The sample dashboard below (Sample004) shows a simple table of my pensions, assuming they can all be digitally found, in chronological order. Click or tap the Pension names to go to each pension scheme’s / provider’s website to find out more details about each pension.

(Sample004 is similar to the PDP mock-up – see PDP July 2021 research, Figure 3, page 14.)

Table in start date order


Date last
Date payable
State Pension8 Aug 198313 Aug 20218 Aug 2034£9,490 a year
Pension Protection Fund5 Oct 1987? ??? ????8 Aug 2027
8 Aug 2032
£140 a year
£1,500 a year
Prudential Staff Pension Scheme1 Oct 19917 Jul 19958 Aug 2027£1,130 a year
Prudential Staff Pension Scheme9 Apr 199631 Dec 19988 Aug 2027£1,020 a year
Centrica Pension Plan1 Jan 199928 Aug 202131 Aug 2032£2,160 a year
Aon Master Trust1 Feb 200113 Aug 20218 Aug 2041£3,750 a year
Aviva1 Nov 20038 Jul 20218 Aug 2041£12,500 a year
Nest1 Jul 201631 Mar 20218 Aug 2041£19,100 a year
Scottish Widows1 Sep 20208 Mar 20218 Aug 2032£120 a year

Discussion topics

What are the problems with a table format like this?

Readability: The table really has to be a multi-column table, showing each pension’s multiple dates (which I’ll discuss later). But, given many users will be using dashboards on their mobile phones, will a multi-column table be easy to interpret on a phone? Rotating the phone sideways could help a bit:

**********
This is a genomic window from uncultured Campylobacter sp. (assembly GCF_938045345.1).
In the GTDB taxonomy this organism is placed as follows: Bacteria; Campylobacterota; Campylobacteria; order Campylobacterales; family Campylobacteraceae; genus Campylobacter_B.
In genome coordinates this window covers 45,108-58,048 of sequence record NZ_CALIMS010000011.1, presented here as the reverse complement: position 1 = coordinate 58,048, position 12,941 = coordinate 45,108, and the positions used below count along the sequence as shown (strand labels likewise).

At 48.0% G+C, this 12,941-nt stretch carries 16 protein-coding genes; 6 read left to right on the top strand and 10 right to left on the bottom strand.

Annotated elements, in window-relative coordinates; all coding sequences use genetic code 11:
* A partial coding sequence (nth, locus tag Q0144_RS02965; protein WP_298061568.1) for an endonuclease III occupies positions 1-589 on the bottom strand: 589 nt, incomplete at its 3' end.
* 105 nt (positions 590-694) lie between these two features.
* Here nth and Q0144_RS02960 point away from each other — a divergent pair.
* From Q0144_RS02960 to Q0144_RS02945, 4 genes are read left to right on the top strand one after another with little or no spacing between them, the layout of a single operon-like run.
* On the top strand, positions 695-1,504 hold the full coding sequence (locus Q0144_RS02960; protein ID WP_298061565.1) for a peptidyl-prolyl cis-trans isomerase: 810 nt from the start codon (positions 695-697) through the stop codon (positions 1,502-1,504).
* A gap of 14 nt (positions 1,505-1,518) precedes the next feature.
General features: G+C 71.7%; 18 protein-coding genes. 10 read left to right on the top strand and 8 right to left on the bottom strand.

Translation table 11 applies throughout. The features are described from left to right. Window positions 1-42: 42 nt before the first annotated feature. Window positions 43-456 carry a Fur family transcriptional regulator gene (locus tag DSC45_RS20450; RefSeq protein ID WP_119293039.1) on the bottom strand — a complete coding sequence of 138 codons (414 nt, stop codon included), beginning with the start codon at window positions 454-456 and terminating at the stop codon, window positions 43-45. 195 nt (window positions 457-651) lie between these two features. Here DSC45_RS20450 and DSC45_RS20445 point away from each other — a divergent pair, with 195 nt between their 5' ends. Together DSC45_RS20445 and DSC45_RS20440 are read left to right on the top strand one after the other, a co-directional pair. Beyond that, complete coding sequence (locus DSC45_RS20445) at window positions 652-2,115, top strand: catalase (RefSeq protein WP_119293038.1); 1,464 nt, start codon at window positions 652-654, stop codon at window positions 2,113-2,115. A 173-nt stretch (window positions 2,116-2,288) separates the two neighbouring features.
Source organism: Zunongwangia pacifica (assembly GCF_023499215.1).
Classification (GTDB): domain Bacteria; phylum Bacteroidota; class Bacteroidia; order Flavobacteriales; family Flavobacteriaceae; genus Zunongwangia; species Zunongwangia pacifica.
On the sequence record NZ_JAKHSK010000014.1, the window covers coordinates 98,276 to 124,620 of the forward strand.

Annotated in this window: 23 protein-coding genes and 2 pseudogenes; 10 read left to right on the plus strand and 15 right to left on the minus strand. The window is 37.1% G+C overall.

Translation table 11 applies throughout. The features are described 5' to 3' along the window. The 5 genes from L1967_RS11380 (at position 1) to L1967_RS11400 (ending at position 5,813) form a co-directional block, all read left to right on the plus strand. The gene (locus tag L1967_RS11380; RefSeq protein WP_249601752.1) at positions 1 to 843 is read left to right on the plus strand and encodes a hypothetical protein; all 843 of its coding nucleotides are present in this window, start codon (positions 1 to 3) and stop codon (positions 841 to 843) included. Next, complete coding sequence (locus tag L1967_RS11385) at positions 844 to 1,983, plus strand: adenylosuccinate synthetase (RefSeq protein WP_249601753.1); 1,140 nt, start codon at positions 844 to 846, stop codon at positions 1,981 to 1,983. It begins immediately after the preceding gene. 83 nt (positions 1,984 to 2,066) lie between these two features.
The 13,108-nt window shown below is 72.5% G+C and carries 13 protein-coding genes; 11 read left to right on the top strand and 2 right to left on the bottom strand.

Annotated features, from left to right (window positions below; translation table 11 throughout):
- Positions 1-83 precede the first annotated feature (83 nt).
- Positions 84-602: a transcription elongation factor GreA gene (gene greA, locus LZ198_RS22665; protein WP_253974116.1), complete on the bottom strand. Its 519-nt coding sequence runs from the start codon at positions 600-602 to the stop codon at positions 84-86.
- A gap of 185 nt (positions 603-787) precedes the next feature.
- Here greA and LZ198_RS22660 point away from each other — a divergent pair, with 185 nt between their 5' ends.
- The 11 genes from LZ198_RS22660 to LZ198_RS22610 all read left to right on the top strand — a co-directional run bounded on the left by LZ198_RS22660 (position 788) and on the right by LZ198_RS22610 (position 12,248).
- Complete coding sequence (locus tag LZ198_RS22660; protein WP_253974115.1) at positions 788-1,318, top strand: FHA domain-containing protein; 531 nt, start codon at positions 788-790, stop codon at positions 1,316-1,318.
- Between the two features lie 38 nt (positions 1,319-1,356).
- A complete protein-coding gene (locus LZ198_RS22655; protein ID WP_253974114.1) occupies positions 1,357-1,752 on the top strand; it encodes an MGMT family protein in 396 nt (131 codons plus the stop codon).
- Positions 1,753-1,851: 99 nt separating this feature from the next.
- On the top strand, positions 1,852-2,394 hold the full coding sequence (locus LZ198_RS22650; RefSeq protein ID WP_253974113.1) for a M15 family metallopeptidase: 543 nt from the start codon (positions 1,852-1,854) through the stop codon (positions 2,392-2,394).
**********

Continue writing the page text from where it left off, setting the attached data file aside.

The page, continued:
Invalid user totalling: In addition to the table formatting issues, showing a column of amounts (in this case, the far right “Annual amount” column) is an invitation to the user to add these up to get a total.

In Sample001 and 002, I can’t see my different pension amounts at the same time. When I expand one pension, the other pensions collapse. This is deliberate.

When pension amounts are shown together, there’s a natural tendency to add them up.

We know from the extensive Dutch research in 2019 (see The Netherlands page) that people want to see their total pension income. So if the different pension income amounts are displayed next to each other (for example, in a table as above), users will very likely attempt to add them together to get a total. Beta testing should explore the extent to which users instinctively do this.

But of course it’s not valid to add together these amounts because they are not updated to the same date.

The “Date last updated” column shows that some of the Annual amounts are out of date (for example, see my two Prudential pensions which are as at 1995 and 1998). Unless the user carefully studies the “Date last updated”, they might not realise this.

One way to make this easier to see and understand might be to display the pensions in order of “Date last updated”. See Sample005 for an example of this.